The Japanese air force is eager to exercise against India’s Su-30MKI, to let Japanese pilots know the capabilities of the Russian-origin Su-30 fighter, which is currently the main fighter in the Chinese Air Force.
The Japan Air Self-Defense Force, which is actively preparing for joint training activities with the Indian Air Force in the coming months, will involve combat aircraft units from both sides, including the 6 most powerful fighters of the Indian Air Force, the Su-30MKI.
During the first ‘2+2’ meeting involving the foreign and defence ministers of India and Japan in late 2019, the two nations agreed to hold a military exercise involving their fighter aircraft.
It would have been the first such training venture between the two countries, which have held drills involving warships, land-based forces and transport aircraft of their air forces. The fighter exercise, proposed to be held in mid-2020, would have involved the Indian Air Force deploying its Russian-designed Su-30MKI fighters to the Komatsu airbase to train with the US-designed F-15J fighters operated by the Japan Air Self-Defense Force.
For the Japanese Air Force units, the opportunity to train against the Su-30 is highly appreciated, as it provides perhaps the closest simulation of the capabilities of the Chinese air force. Japan has to face the J-16 if there will be a conflict between the two countries and Japan can’t afford to lose from China.
Su-30MKI is a 4+ generation aircraft; This is an improved version of the Soviet Union’s leading air superiority fighter, the Su-27 Flanker, developed by Russia specifically for India. The Su-30MKI has been in service with the Indian Air Force (IAF) since 2002.
Su-27 Flanker variants are also the backbone of the PLA Air Force; however, the Chinese versions of the Su-30MKK and Su-30MK2, are considered less modern than the Indian version of the MKI.
China, after mastering technology from Russia, has begun to “copy” versions of Su-27 such as J-11BG, J-15B and J-16, which are considered superior in combat performance compared to the previous original version. In addition, China also owns two squadrons of Su-35 purchased directly from Russia, which is considered the most modern variant of the Su-27 series.
Japan’s main fighter formation today is the F-15J Eagle, which first entered service in 1980 and currently has about 200 F-15Js in service. The Japanese F-15J Eagle was formerly considered the undisputed number 1 air superiority fighter in East Asia; but then its capabilities were surpassed by the more advanced Korean F-15Ks, purchased about 20 years later.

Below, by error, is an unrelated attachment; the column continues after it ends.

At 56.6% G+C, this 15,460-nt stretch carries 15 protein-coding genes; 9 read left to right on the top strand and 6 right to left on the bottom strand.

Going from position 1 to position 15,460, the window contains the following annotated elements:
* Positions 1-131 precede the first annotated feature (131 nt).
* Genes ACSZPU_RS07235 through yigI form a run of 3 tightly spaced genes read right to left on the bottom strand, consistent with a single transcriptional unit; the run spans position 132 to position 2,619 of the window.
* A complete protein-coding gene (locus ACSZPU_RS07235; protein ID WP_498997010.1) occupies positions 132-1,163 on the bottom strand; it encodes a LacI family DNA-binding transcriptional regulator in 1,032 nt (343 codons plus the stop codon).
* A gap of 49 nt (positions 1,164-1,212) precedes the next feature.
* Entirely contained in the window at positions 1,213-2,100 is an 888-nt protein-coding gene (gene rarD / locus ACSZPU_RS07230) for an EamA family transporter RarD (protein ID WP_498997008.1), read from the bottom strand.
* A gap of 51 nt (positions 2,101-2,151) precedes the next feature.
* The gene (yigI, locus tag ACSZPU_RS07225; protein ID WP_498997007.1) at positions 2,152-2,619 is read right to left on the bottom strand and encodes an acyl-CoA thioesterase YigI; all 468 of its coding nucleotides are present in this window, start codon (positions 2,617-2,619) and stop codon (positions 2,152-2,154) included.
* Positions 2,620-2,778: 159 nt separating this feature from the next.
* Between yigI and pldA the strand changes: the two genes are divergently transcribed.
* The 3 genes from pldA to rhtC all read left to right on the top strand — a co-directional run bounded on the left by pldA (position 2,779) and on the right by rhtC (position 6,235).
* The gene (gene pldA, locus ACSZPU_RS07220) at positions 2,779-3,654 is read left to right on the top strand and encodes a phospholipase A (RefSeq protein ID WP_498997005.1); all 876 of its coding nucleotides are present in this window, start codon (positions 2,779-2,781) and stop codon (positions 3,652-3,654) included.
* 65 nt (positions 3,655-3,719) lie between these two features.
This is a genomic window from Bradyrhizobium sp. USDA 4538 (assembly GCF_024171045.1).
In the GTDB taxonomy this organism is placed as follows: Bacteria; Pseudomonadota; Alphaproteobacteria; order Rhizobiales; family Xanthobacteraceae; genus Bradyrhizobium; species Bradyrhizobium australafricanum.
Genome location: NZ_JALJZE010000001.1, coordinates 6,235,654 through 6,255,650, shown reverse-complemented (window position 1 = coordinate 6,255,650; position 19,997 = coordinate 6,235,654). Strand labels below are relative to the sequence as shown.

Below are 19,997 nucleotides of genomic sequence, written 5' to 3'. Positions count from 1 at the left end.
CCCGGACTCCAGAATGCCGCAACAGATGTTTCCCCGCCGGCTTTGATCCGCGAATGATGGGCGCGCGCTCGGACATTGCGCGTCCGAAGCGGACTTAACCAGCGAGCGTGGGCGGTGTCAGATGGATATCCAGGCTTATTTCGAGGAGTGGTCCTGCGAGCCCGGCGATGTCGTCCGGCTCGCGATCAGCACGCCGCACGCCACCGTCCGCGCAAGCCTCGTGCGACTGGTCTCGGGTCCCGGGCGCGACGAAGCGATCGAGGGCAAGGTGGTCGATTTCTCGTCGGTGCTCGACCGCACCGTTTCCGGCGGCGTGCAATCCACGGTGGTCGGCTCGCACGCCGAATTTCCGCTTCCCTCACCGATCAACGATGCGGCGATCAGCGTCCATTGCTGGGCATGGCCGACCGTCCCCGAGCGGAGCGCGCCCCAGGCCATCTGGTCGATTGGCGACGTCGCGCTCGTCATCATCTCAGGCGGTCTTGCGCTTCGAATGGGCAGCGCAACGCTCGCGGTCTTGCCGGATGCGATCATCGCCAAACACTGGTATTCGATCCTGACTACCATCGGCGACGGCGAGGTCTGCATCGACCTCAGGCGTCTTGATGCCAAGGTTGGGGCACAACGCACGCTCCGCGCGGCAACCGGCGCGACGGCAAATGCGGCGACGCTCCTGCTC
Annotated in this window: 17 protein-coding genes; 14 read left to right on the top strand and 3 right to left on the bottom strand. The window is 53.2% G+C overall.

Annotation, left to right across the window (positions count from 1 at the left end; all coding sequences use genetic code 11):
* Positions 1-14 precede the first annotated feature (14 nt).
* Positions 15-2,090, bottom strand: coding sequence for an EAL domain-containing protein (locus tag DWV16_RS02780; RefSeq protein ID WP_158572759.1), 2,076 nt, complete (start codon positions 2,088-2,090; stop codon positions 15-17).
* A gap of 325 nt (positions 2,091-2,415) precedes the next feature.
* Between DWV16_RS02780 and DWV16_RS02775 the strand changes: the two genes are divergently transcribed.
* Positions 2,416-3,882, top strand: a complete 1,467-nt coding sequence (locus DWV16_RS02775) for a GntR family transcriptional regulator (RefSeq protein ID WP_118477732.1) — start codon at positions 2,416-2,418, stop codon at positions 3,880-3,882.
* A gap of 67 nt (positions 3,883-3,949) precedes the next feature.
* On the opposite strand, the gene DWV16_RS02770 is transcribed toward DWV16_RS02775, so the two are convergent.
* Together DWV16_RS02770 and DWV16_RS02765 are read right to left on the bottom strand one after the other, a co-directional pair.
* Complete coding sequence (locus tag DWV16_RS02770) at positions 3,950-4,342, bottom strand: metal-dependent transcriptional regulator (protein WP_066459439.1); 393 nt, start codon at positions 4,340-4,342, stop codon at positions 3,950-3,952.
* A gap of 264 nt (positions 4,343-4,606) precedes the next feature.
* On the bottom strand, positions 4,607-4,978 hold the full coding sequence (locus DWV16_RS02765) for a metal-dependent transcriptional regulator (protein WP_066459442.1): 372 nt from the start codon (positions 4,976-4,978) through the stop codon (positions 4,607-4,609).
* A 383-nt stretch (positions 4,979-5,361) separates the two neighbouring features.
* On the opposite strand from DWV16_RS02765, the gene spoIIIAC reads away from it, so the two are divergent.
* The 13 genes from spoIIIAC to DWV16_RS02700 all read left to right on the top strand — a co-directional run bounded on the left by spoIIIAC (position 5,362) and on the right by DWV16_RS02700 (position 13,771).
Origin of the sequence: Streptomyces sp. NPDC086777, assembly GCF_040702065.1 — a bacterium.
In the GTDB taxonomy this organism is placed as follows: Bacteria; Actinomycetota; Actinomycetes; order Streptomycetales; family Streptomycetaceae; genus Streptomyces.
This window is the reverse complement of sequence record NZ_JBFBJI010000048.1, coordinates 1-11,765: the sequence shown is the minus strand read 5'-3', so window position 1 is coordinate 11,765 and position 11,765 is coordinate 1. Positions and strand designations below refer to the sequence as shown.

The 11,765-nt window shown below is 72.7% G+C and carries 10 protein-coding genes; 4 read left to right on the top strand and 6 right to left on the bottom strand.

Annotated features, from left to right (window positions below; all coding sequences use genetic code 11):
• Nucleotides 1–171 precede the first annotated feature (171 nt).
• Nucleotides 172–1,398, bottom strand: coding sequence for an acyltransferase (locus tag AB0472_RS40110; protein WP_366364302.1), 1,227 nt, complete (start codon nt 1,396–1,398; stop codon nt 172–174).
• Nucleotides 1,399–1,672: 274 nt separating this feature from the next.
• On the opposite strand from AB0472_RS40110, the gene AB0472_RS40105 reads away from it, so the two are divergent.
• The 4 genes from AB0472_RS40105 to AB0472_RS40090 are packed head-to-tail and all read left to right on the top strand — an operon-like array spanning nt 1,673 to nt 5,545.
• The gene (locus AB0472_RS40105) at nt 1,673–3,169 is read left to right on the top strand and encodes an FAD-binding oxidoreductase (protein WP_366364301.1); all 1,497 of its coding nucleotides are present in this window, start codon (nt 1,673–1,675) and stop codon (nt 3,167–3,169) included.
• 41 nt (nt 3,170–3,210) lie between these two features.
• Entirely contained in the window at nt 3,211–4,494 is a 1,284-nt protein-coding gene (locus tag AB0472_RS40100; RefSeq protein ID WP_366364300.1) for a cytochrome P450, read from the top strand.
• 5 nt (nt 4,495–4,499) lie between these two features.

The problem that worries Japan is that China already owns the Su-27 fighter, then the Su-30MKK and most recently the Su-35, as well as clones such as the J-11B, J -16 have similar features, even surpassing the country’s F-15J Eagle.
Some of China’s top fighter jets include the J-10C, J-16 and J-20, all of which feature modern technologies, such as active electronically scanned array (AESA) radar and other Long-range weapons, such as the PL-15 air-to-air missile, have a range superior to those on Japanese fighter jets.
In fact, the Su-27 was released by the Soviet Union to confront the American F-14 and F-15 during the Cold War. After the collapse of the Soviet Union, the US Air Force purchased a number of used Su-27s from Belarus, in the 1990s, for testing purposes. Many US assessments have concluded that the Su-27 is actually superior to the F-15 in air combat. But that is only the first version of the Su-27, not to mention modernized Flanker variants such as the Su-30MKI and especially the J-16, the latest copy of China.
The J-16 version is considered to be China’s Su-35, has a twin-seat configuration, is a multi-role fighter, uses next-generation technologies, such as AESA radar fitted to aircraft, AESA radar-guided PL-15 missile, and also it has stealth coating.
Since the end of the Cold War, Japan’s F-15 fighter jets have received little modernization. Among them, only a part of the F-15J fleet has been upgraded to be able to use modern American AIM-120 long-range air-to-air missiles. The majority of Japan’s F-15Js still use outdated, semi-active radar-guided AIM-7 missiles; along with electronic warfare countermeasures several generations out of date, less likely to pose a threat to modern fighters from long distance.
The Japanese F-15Js will have a chance to confront the Indian Su-30MKIs; with previous mock battles with American F-15s, saw the Su-27s win overwhelmingly. A similar result may also occur between the Su-30MKI and the F-15J.
Currently, two great rivals of India, Pakistan and China. It is difficult to win against Indian Su-30mki for the F-15, but with the Japanese Air Self-Defense Force, the useful experience in countering the Su-30 will bring many benefits. interests, not only China but also against neighboring Russia, which Japan has a territorial dispute.
The Russian Air Force currently relies mainly on the Su-30SM, which is directly derived from the Su-30MKI, as well as other Flanker variants, to protect the eastern regions of Russia.
This is a great opportunity for Japanese fighter pilots to improve their combat skills when dealing with Su-27 fighters, when situations arise. Meanwhile, adversaries such as Russia and dream China also have no chance of a hypothetical confrontation with the F-15s.